We finally get Max's hearing aids but not without drama. Of course the audiologist at Riley's made ear molds right after his ABR. She was SUPPOSED to send them right away to the hearing center of my choice, (this was no easy task finding a hearing center that did pediatrics) and she didn't get them there on time. The hearing center, thinking they had called and told me that the appointment had to be cancelled were very surprised when we showed up with Max expecting our hearing aids. When we found out what happened we were devastated. Again. Why? Why did this happen? It was going to be another 2 weeks before we got the aids. We finally get the aids and guess what? The audiologist at Riley's didn't get the mold far enough in the ear canal so they have to make more because those don't work. GRRRRRRR. I'm already upset, in shock and whatever and this is really starting to take a toll. It is October 3 before Max gets both of his hearing aids.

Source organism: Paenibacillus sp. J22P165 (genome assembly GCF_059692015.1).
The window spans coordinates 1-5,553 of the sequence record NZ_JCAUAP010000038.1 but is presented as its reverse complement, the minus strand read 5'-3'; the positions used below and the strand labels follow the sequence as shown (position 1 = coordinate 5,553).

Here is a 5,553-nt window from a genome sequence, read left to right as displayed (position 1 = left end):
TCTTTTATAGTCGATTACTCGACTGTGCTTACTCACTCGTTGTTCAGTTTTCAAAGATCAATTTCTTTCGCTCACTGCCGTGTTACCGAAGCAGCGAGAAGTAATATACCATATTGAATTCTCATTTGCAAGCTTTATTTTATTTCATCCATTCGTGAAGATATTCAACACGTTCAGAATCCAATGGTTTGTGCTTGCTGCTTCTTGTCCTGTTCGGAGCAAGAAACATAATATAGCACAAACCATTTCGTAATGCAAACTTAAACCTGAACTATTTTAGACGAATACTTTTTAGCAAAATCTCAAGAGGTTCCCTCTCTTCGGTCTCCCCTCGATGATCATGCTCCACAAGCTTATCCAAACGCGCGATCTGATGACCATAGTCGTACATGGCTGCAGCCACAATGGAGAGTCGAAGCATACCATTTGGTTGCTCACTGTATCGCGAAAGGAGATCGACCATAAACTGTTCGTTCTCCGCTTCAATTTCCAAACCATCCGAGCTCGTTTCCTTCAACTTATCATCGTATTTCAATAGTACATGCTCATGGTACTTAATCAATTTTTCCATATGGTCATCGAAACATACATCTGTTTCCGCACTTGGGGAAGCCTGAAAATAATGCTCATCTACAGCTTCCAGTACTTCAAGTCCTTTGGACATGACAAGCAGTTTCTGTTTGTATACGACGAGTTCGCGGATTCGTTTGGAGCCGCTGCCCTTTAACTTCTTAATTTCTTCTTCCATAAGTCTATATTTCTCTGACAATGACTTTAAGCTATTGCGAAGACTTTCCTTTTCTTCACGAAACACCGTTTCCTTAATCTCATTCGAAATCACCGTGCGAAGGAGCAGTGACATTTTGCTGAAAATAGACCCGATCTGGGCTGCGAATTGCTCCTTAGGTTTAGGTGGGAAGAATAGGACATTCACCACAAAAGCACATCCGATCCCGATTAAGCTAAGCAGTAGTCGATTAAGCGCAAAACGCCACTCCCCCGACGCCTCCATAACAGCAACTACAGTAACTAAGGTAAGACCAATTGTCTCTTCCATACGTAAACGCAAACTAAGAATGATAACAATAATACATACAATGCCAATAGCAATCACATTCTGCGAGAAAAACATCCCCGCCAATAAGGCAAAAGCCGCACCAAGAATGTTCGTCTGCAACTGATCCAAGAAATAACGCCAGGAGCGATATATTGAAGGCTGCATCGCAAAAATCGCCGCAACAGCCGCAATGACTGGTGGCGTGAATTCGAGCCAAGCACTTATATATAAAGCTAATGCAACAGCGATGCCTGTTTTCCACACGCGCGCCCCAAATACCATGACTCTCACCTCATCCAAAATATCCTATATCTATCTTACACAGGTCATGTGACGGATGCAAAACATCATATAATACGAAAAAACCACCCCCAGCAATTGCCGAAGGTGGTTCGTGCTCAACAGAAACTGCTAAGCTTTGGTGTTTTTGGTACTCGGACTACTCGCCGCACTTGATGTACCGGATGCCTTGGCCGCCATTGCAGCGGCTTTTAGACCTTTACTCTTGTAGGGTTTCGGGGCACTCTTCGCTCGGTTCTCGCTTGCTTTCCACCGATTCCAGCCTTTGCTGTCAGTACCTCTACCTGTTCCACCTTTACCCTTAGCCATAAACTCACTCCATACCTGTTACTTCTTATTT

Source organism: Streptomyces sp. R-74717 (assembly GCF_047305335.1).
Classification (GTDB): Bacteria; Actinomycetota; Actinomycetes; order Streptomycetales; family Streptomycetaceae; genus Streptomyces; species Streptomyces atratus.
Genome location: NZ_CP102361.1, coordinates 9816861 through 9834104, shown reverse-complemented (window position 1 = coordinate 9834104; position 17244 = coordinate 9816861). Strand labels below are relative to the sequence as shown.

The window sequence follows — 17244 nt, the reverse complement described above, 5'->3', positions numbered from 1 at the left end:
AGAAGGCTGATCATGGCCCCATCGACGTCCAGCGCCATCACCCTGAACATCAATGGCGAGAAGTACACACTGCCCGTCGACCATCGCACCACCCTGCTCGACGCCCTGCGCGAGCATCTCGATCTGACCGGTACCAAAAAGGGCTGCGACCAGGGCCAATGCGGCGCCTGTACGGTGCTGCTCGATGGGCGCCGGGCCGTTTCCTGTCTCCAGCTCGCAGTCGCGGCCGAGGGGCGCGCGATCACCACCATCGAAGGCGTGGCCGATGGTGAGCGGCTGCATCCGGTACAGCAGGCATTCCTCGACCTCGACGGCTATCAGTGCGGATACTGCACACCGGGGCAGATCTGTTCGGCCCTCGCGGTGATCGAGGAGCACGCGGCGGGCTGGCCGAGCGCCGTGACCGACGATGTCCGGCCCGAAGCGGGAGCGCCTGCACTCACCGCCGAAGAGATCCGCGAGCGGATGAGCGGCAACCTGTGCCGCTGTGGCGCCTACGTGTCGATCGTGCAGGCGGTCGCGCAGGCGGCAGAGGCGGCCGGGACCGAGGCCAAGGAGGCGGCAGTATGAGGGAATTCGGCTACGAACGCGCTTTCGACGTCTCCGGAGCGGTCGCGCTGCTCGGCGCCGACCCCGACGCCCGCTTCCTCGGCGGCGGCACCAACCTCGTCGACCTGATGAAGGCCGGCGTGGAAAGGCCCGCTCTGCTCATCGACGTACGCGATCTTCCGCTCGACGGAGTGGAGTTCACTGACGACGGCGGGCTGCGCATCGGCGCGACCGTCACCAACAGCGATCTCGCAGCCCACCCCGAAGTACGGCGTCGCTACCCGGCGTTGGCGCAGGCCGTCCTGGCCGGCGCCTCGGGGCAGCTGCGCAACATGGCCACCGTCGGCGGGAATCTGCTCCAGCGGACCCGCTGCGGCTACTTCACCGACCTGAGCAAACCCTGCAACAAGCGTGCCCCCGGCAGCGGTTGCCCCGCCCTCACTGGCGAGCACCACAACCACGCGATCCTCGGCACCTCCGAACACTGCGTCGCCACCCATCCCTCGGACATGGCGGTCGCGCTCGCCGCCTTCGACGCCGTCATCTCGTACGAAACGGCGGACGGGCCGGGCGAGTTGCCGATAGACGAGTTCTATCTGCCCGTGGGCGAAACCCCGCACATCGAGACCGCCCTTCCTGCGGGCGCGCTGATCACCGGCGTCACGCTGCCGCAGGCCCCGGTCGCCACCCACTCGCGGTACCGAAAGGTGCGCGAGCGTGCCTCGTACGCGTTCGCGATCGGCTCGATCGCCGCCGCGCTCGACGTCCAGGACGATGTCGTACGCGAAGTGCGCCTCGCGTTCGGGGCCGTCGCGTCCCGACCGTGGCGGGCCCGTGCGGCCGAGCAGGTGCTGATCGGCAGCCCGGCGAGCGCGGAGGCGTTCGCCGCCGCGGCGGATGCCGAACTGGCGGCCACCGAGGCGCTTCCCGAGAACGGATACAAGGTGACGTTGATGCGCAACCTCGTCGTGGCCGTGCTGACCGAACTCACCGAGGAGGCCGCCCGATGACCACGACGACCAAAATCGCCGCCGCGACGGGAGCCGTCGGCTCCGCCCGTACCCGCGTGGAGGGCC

In the meantime, people were being told about Max's deafness. Of course I never said he was deaf. Oh no, that was way too hard to pull out of my mouth. I would say he was hard of hearing. I was still under the belief that Max had moderate to severe loss in one ear and was again under the false assumption that his hearing aids would "fix" everything. We would have our work cut out for us, but they would work. People would react differently, some would apologize like it was their fault and look at us both with pity, yeah I feel it, pity me because I'm lost and I don't know how we'll survive this. Some would say, "There's so much they can do now days". Oh really, because everything I'm reading and what I'm getting is that they can't tell me what caused it, they can't tell me how he will do with hearing aids, they can't tell me if the hearing aids don't work whether the cochlear implant will work, as far as I'm concerned THEY CAN'T TELL ME ANYTHING OR HOW TO FIX THIS!!!!! I think that most people think that because we are advancing in the medical area that there are all these wonderful avenues we can take to "fix" this, but their isn't. If you have some type of medical problem, say for instance your heart, the medical professionals can tell you, "Oh we'll just do an angioplasty, bi-pass, or even yeah we'll get you a new heart and you'll be good as new." But with deafness, those medical professionals can't tell you a thing, other than cross your fingers and hope that something helps. It sucks. More people need to be aware of this and donate for more research regarding hearing loss and deafness.